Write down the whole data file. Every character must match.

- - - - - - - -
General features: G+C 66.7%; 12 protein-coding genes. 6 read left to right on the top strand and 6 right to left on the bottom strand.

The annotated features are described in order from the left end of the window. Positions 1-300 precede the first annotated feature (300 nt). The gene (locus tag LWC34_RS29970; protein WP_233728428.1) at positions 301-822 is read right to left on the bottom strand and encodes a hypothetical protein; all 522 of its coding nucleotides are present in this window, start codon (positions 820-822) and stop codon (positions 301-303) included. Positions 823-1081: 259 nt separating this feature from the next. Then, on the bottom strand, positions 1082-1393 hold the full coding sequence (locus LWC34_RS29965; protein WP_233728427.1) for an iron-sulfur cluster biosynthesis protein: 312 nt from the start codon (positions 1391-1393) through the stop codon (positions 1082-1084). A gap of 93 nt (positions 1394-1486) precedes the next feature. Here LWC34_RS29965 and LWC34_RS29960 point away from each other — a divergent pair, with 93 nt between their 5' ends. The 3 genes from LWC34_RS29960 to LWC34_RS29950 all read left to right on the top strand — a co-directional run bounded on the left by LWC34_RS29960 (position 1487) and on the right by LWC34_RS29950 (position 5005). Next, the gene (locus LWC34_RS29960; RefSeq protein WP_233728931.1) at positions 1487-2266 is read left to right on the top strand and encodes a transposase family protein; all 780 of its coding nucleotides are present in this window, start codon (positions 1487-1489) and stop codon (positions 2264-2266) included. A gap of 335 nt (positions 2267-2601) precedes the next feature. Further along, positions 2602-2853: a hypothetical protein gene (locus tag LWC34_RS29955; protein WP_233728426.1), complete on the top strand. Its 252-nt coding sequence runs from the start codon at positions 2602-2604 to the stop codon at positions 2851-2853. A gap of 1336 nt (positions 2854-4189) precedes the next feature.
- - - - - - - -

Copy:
General features: G+C 66.7%; 12 protein-coding genes. 6 read left to right on the top strand and 6 right to left on the bottom strand.

The annotated features are described in order from the left end of the window. Positions 1-300 precede the first annotated feature (300 nt). The gene (locus tag LWC34_RS29970; protein WP_233728428.1) at positions 301-822 is read right to left on the bottom strand and encodes a hypothetical protein; all 522 of its coding nucleotides are present in this window, start codon (positions 820-822) and stop codon (positions 301-303) included. Positions 823-1081: 259 nt separating this feature from the next. Then, on the bottom strand, positions 1082-1393 hold the full coding sequence (locus LWC34_RS29965; protein WP_233728427.1) for an iron-sulfur cluster biosynthesis protein: 312 nt from the start codon (positions 1391-1393) through the stop codon (positions 1082-1084). A gap of 93 nt (positions 1394-1486) precedes the next feature. Here LWC34_RS29965 and LWC34_RS29960 point away from each other — a divergent pair, with 93 nt between their 5' ends. The 3 genes from LWC34_RS29960 to LWC34_RS29950 all read left to right on the top strand — a co-directional run bounded on the left by LWC34_RS29960 (position 1487) and on the right by LWC34_RS29950 (position 5005). Next, the gene (locus LWC34_RS29960; RefSeq protein WP_233728931.1) at positions 1487-2266 is read left to right on the top strand and encodes a transposase family protein; all 780 of its coding nucleotides are present in this window, start codon (positions 1487-1489) and stop codon (positions 2264-2266) included. A gap of 335 nt (positions 2267-2601) precedes the next feature. Further along, positions 2602-2853: a hypothetical protein gene (locus tag LWC34_RS29955; protein WP_233728426.1), complete on the top strand. Its 252-nt coding sequence runs from the start codon at positions 2602-2604 to the stop codon at positions 2851-2853. A gap of 1336 nt (positions 2854-4189) precedes the next feature.